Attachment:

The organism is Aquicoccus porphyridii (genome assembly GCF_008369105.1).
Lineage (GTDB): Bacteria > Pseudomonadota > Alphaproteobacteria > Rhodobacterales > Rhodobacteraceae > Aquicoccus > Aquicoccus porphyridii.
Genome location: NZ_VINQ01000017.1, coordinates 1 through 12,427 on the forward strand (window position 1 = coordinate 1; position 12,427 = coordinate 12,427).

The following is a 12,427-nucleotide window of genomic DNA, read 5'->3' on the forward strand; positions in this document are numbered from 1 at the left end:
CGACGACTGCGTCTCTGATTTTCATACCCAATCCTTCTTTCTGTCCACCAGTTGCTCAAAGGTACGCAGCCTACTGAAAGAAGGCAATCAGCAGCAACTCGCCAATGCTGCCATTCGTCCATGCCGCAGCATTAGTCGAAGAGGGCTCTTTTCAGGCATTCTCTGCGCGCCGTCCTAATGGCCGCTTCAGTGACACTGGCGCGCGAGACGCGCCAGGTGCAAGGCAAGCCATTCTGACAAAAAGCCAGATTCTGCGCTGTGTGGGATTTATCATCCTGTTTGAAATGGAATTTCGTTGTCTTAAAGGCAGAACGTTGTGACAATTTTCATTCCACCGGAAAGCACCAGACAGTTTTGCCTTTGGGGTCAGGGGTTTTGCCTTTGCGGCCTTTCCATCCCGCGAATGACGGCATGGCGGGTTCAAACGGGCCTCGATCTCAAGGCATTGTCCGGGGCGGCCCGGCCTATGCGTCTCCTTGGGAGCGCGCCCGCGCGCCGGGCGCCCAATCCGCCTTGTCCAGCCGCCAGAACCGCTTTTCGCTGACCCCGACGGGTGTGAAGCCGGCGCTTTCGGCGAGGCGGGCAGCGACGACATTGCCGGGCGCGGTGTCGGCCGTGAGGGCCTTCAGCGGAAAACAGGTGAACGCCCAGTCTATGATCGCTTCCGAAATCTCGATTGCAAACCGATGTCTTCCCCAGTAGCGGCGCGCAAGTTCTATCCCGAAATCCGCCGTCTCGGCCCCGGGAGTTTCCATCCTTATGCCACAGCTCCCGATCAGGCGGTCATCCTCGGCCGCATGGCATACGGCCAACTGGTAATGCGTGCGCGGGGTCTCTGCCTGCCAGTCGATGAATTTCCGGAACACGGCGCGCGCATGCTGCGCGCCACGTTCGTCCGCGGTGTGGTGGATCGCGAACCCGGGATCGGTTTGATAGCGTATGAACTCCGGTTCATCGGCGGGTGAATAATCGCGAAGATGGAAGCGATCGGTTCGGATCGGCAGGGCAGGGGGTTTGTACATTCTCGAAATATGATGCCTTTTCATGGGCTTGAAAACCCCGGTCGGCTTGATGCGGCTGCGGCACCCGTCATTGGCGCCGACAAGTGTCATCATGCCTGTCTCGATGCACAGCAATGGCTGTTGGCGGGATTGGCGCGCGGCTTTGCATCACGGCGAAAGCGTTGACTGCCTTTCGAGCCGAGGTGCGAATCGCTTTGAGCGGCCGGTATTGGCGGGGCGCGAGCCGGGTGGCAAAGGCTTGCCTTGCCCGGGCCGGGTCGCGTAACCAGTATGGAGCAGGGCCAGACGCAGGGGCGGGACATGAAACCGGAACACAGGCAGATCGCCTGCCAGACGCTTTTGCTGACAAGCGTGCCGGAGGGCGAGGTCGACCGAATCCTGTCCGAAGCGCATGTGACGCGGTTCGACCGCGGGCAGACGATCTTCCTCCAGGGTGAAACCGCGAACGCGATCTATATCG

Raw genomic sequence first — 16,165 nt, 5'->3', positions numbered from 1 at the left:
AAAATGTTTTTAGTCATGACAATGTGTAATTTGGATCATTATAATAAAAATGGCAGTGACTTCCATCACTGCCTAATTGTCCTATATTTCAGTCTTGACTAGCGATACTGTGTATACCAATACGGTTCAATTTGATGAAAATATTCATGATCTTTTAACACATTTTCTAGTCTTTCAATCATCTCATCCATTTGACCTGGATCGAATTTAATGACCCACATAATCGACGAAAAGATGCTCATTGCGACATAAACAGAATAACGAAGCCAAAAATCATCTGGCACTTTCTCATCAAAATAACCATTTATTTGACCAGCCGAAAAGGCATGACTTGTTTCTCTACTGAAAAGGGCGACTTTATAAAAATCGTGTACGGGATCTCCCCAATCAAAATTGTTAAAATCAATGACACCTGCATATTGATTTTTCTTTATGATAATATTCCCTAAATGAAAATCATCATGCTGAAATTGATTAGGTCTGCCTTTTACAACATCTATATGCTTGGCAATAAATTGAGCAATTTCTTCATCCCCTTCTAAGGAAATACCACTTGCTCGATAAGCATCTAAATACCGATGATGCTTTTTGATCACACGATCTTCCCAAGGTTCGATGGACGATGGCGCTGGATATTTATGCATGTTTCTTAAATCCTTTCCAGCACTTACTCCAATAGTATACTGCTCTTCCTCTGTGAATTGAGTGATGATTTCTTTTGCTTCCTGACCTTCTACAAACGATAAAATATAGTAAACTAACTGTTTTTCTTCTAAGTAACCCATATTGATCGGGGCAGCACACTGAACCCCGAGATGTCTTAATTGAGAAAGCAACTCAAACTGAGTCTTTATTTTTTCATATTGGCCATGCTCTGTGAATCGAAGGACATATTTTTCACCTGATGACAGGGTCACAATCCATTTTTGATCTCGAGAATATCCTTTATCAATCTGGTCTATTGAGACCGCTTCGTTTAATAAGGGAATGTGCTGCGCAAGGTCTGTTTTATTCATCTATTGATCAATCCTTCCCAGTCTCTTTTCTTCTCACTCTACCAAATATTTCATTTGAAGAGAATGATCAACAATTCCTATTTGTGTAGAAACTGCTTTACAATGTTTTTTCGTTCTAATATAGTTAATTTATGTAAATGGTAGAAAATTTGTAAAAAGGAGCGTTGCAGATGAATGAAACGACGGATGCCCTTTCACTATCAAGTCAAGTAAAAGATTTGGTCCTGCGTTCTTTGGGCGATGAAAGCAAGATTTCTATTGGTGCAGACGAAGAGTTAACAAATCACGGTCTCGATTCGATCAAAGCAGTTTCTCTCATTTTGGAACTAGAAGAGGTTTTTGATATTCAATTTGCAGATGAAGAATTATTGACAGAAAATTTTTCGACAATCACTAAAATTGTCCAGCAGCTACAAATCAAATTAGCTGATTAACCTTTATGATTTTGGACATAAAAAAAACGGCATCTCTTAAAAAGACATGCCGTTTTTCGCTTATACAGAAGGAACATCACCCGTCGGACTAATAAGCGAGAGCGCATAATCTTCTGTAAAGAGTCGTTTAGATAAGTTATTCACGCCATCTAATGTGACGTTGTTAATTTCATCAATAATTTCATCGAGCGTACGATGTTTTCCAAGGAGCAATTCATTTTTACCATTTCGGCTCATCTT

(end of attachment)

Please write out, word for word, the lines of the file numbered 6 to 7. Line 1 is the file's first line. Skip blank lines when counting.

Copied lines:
Raw genomic sequence first — 16,165 nt, 5'->3', positions numbered from 1 at the left:
AAAATGTTTTTAGTCATGACAATGTGTAATTTGGATCATTATAATAAAAATGGCAGTGACTTCCATCACTGCCTAATTGTCCTATATTTCAGTCTTGACTAGCGATACTGTGTATACCAATACGGTTCAATTTGATGAAAATATTCATGATCTTTTAACACATTTTCTAGTCTTTCAATCATCTCATCCATTTGACCTGGATCGAATTTAATGACCCACATAATCGACGAAAAGATGCTCATTGCGACATAAACAGAATAACGAAGCCAAAAATCATCTGGCACTTTCTCATCAAAATAACCATTTATTTGACCAGCCGAAAAGGCATGACTTGTTTCTCTACTGAAAAGGGCGACTTTATAAAAATCGTGTACGGGATCTCCCCAATCAAAATTGTTAAAATCAATGACACCTGCATATTGATTTTTCTTTATGATAATATTCCCTAAATGAAAATCATCATGCTGAAATTGATTAGGTCTGCCTTTTACAACATCTATATGCTTGGCAATAAATTGAGCAATTTCTTCATCCCCTTCTAAGGAAATACCACTTGCTCGATAAGCATCTAAATACCGATGATGCTTTTTGATCACACGATCTTCCCAAGGTTCGATGGACGATGGCGCTGGATATTTATGCATGTTTCTTAAATCCTTTCCAGCACTTACTCCAATAGTATACTGCTCTTCCTCTGTGAATTGAGTGATGATTTCTTTTGCTTCCTGACCTTCTACAAACGATAAAATATAGTAAACTAACTGTTTTTCTTCTAAGTAACCCATATTGATCGGGGCAGCACACTGAACCCCGAGATGTCTTAATTGAGAAAGCAACTCAAACTGAGTCTTTATTTTTTCATATTGGCCATGCTCTGTGAATCGAAGGACATATTTTTCACCTGATGACAGGGTCACAATCCATTTTTGATCTCGAGAATATCCTTTATCAATCTGGTCTATTGAGACCGCTTCGTTTAATAAGGGAATGTGCTGCGCAAGGTCTGTTTTATTCATCTATTGATCAATCCTTCCCAGTCTCTTTTCTTCTCACTCTACCAAATATTTCATTTGAAGAGAATGATCAACAATTCCTATTTGTGTAGAAACTGCTTTACAATGTTTTTTCGTTCTAATATAGTTAATTTATGTAAATGGTAGAAAATTTGTAAAAAGGAGCGTTGCAGATGAATGAAACGACGGATGCCCTTTCACTATCAAGTCAAGTAAAAGATTTGGTCCTGCGTTCTTTGGGCGATGAAAGCAAGATTTCTATTGGTGCAGACGAAGAGTTAACAAATCACGGTCTCGATTCGATCAAAGCAGTTTCTCTCATTTTGGAACTAGAAGAGGTTTTTGATATTCAATTTGCAGATGAAGAATTATTGACAGAAAATTTTTCGACAATCACTAAAATTGTCCAGCAGCTACAAATCAAATTAGCTGATTAACCTTTATGATTTTGGACATAAAAAAAACGGCATCTCTTAAAAAGACATGCCGTTTTTCGCTTATACAGAAGGAACATCACCCGTCGGACTAATAAGCGAGAGCGCATAATCTTCTGTAAAGAGTCGTTTAGATAAGTTATTCACGCCATCTAATGTGACGTTGTTAATTTCATCAATAATTTCATCGAGCGTACGATGTTTTCCAAGGAGCAATTCATTTTTACCATTTCGGCTCATCTT